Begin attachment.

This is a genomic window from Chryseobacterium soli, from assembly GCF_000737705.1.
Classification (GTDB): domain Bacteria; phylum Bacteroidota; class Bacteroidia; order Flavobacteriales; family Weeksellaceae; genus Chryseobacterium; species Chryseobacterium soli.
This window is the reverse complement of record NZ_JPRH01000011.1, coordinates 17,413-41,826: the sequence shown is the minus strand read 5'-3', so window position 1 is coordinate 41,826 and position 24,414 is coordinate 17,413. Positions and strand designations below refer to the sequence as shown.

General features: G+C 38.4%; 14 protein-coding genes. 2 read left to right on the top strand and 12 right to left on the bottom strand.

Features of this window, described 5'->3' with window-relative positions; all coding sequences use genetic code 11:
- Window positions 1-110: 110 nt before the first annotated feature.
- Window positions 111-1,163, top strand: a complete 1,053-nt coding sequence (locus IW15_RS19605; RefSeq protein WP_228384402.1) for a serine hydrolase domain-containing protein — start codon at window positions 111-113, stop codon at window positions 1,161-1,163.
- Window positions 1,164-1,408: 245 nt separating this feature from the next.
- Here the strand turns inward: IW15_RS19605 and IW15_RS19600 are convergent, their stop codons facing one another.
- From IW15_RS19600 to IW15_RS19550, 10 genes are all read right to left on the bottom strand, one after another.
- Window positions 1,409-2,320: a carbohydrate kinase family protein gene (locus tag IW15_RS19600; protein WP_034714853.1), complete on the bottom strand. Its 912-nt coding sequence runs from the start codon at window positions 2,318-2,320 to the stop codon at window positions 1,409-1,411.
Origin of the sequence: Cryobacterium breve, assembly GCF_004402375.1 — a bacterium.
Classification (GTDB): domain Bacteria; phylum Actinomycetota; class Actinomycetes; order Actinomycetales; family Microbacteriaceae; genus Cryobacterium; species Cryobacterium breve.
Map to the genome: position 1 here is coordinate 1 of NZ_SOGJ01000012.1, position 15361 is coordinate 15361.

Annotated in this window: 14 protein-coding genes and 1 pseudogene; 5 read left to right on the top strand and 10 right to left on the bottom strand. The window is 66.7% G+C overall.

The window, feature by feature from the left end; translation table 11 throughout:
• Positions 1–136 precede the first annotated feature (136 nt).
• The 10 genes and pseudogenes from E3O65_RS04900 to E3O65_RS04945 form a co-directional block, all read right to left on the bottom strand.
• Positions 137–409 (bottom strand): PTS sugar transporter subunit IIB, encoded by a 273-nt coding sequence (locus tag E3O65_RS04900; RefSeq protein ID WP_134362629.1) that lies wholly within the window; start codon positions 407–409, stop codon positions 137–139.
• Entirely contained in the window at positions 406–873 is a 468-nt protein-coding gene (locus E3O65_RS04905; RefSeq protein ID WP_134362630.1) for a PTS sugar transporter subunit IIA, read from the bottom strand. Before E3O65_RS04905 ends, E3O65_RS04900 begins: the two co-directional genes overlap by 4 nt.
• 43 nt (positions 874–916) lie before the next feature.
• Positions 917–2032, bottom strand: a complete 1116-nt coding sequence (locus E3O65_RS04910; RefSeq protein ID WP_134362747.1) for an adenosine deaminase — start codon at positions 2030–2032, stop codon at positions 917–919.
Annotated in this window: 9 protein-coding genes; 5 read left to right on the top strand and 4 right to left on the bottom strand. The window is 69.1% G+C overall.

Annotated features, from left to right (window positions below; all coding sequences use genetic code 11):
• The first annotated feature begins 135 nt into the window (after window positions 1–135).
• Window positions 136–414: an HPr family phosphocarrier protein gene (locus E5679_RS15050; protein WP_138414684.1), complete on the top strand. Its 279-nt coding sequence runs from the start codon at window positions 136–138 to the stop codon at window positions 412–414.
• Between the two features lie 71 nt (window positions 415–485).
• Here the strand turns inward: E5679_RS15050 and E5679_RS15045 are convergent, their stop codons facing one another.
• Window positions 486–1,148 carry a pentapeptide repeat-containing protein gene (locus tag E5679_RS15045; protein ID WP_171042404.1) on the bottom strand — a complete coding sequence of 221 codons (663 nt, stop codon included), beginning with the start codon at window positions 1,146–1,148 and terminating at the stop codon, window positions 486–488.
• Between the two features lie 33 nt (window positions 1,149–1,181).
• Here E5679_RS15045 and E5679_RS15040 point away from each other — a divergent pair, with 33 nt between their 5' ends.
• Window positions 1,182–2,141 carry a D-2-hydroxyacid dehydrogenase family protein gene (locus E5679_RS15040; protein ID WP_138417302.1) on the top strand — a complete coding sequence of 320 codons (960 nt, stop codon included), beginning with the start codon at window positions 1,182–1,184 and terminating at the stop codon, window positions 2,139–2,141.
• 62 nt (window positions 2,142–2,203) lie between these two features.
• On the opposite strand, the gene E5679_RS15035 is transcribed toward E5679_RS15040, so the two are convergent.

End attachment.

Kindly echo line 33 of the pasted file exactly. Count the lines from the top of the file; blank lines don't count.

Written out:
• 62 nt (window positions 2,142–2,203) lie between these two features.